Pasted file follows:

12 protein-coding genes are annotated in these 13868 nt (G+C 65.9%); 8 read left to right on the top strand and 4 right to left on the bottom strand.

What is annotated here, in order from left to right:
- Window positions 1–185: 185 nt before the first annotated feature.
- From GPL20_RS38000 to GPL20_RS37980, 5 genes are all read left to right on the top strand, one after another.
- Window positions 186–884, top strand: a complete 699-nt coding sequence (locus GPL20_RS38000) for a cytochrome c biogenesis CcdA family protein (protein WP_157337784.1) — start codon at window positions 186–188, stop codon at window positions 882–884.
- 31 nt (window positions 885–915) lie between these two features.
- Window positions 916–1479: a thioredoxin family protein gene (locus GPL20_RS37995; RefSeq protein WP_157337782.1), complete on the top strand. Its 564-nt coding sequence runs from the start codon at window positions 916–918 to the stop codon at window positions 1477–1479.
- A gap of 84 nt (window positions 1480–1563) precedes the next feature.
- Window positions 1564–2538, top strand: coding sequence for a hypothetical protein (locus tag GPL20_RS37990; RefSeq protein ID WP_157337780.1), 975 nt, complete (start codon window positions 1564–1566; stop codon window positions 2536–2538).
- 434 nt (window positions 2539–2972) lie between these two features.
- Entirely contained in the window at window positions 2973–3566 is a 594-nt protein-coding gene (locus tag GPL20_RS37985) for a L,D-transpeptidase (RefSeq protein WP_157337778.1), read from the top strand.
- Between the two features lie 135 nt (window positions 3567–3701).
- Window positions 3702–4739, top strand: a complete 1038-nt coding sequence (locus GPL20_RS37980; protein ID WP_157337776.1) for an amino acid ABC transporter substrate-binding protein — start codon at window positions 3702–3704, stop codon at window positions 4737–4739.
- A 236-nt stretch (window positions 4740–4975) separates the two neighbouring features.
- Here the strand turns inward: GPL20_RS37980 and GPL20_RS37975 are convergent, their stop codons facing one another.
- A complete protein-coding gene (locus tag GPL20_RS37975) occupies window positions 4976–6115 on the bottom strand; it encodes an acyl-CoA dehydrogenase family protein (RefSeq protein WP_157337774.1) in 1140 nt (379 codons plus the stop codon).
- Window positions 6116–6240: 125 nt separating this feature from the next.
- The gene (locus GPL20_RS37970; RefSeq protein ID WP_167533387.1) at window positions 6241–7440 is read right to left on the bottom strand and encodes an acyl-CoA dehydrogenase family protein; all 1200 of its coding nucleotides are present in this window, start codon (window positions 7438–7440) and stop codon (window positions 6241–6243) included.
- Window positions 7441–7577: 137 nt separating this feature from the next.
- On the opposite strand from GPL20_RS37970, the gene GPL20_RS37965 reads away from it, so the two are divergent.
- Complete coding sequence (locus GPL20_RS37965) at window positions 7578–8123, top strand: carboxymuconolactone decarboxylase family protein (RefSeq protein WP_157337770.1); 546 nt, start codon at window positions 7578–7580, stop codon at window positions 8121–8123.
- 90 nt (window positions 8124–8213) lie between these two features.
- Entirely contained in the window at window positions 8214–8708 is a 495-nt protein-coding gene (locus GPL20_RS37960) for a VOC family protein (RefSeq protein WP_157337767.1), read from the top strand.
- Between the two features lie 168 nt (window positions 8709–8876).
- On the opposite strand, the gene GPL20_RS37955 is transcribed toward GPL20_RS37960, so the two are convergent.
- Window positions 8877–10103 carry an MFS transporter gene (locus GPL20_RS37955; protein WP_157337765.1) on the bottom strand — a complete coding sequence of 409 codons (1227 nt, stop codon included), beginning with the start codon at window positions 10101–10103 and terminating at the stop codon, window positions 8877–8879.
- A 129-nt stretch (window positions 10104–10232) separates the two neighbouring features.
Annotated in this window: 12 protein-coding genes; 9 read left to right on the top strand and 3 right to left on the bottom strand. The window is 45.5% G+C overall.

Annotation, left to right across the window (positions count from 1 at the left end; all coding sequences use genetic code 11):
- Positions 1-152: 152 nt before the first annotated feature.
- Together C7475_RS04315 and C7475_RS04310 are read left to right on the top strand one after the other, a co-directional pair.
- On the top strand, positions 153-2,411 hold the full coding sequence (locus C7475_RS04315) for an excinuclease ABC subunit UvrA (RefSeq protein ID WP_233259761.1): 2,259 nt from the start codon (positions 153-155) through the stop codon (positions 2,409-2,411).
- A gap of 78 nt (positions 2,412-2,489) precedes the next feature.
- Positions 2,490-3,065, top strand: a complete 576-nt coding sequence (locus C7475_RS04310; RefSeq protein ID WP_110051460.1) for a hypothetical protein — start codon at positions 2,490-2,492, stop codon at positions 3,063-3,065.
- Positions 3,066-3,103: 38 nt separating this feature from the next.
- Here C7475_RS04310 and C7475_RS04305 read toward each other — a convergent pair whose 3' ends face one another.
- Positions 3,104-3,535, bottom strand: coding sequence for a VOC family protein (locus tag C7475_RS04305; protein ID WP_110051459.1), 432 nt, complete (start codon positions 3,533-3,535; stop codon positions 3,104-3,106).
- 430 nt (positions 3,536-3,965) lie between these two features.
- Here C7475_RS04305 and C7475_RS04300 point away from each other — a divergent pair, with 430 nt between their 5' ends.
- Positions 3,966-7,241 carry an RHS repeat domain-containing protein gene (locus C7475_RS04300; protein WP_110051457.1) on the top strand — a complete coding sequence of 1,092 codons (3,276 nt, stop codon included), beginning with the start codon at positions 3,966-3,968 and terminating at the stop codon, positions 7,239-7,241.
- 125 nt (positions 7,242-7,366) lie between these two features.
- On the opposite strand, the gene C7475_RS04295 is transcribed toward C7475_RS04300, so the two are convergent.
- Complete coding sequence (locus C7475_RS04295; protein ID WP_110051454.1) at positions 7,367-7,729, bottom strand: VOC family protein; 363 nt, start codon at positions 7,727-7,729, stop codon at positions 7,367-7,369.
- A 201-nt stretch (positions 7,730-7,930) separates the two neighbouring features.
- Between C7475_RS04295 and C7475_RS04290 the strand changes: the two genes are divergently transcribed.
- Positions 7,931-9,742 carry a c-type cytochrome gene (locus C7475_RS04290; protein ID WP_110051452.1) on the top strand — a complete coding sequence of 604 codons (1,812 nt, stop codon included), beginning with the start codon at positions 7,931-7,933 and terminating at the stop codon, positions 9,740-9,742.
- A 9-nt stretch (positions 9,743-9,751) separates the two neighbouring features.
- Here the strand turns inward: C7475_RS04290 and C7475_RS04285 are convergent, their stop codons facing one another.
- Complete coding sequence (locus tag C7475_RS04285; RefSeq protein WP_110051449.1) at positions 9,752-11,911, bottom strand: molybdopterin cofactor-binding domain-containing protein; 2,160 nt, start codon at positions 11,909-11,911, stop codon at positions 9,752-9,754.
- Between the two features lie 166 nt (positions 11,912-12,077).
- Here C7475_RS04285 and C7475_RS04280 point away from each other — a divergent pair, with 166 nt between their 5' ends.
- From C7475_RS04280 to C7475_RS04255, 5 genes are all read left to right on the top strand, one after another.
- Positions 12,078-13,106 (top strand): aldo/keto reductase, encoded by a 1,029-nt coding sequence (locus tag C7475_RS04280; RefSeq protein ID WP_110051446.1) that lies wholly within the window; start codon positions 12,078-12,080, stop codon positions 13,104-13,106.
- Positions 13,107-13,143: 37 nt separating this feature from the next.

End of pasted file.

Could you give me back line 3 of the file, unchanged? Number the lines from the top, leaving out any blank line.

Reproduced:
- Window positions 1–185: 185 nt before the first annotated feature.